Monday, April 14, 2014
Rainbow & Falling Waters
Turned out the vantage from the bottom more than justified the steep hike in and even the climb out and that at least one trout does indeed live in one of the first deep runs below the waterfall. Based on its small size and brilliant markings, I'm fairly certain the fish I caught was a wild rainbow. We were fishing in Hatchery Supported waters, but many of North Carolina's stocked streams also support some wild fish, and the mot likely places to catch them are well away from where hatchery trucks can venture.
After exploring the base of the falls a while and climbing back out of the hole, we started up the gorge, by truck, pulled into pretty much any vacant pullout and looked to see if the river looked worth visiting at that point Usually it did. A couple of times we parked nearly at river level beside a flat section of the Cullasaja. More often, we were well above the river and had to descend a steep pig path. We only caught a handful of trout (all rainbows), but exploring the Cullasaja would have been big fun even without a fishing rod.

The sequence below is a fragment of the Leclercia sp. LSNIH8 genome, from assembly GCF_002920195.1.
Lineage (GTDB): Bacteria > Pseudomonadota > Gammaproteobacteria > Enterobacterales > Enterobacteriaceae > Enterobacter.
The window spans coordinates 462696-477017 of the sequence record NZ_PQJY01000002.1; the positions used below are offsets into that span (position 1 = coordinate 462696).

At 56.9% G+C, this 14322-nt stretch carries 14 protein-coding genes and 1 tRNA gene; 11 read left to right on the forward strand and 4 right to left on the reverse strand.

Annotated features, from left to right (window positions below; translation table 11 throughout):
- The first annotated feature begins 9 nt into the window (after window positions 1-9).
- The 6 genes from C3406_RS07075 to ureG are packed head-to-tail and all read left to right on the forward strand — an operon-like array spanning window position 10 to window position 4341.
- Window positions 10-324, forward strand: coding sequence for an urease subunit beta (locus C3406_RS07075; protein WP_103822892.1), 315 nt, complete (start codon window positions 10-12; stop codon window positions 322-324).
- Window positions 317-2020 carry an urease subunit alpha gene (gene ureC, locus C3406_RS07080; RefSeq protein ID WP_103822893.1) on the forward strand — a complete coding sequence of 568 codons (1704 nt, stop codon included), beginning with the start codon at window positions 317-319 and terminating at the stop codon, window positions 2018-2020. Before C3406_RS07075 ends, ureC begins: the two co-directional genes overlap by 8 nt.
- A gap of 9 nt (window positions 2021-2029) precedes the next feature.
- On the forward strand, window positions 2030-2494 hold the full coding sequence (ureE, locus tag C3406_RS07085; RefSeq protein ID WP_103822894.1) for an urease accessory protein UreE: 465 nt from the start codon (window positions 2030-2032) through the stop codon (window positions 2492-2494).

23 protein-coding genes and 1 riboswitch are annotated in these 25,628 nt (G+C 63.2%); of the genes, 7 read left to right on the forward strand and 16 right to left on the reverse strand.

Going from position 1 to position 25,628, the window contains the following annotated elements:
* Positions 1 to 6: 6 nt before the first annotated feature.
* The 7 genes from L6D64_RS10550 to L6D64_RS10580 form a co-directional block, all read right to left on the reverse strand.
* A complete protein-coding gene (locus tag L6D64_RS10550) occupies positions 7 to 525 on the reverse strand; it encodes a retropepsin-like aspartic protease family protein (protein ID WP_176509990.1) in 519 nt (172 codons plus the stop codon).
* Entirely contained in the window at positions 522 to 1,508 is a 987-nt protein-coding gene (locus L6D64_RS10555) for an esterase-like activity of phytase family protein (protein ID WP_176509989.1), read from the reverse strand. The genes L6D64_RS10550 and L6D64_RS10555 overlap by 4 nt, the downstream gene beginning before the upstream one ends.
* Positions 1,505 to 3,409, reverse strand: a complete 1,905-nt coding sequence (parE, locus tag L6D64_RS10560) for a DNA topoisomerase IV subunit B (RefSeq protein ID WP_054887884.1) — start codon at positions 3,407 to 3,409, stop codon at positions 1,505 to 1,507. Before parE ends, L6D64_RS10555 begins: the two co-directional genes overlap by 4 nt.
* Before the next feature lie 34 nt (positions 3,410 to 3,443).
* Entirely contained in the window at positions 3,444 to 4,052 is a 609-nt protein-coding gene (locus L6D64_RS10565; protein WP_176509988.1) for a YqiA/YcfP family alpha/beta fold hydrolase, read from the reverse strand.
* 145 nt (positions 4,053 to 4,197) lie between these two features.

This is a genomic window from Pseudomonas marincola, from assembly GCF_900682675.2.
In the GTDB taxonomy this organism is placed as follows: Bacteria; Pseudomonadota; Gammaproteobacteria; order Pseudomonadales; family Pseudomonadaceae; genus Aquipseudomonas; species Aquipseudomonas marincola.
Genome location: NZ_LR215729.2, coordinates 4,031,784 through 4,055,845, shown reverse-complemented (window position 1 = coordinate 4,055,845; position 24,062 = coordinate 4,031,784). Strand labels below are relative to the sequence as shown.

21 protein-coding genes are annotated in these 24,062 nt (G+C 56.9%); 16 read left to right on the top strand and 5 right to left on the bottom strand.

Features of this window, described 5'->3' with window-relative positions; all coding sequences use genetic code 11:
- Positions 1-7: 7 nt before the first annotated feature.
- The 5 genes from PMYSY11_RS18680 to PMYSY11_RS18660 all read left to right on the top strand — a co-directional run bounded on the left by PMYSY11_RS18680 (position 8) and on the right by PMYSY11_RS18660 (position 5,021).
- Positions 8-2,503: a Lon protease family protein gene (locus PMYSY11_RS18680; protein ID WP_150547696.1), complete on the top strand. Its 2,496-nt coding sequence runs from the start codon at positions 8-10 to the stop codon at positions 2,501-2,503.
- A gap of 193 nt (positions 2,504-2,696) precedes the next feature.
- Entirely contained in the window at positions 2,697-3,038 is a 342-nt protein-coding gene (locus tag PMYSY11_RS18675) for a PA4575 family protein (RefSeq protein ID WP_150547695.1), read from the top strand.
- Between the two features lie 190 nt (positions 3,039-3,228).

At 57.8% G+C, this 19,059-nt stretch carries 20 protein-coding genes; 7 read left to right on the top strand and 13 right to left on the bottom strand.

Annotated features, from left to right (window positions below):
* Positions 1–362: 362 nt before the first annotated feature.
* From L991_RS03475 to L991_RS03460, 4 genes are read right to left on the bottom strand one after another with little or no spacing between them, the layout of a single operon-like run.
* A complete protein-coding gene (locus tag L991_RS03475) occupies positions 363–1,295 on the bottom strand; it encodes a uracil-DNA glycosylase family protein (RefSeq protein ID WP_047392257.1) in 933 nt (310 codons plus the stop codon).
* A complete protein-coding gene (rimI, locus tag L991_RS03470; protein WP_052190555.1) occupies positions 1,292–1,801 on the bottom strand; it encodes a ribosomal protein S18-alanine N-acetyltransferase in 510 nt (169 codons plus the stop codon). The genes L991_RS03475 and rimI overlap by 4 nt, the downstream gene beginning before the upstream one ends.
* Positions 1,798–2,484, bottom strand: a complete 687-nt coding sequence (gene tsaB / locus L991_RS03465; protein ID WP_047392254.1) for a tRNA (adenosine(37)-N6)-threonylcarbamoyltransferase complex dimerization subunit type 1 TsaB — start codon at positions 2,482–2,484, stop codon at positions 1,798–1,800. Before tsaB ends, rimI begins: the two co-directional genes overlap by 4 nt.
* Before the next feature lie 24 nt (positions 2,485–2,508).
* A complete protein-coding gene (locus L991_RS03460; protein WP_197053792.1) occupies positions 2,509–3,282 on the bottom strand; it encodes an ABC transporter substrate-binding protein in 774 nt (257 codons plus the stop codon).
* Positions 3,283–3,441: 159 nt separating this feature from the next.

We capped the day of fishing with a couple of short waterfall hikes. One was to Dry Falls, also on the Cullasaja, which pours over a big overhang that a trail cuts beneath. Seeing a waterfall from the inside is pretty cool. The other was to Glen Falls, a tall series of falls on a small stream in the upper watershed of the West Fork of the Chattooga River. That creek contains native brook trout, from my understanding, but you couldn't have fished in the section we saw. Inches of water racing over steep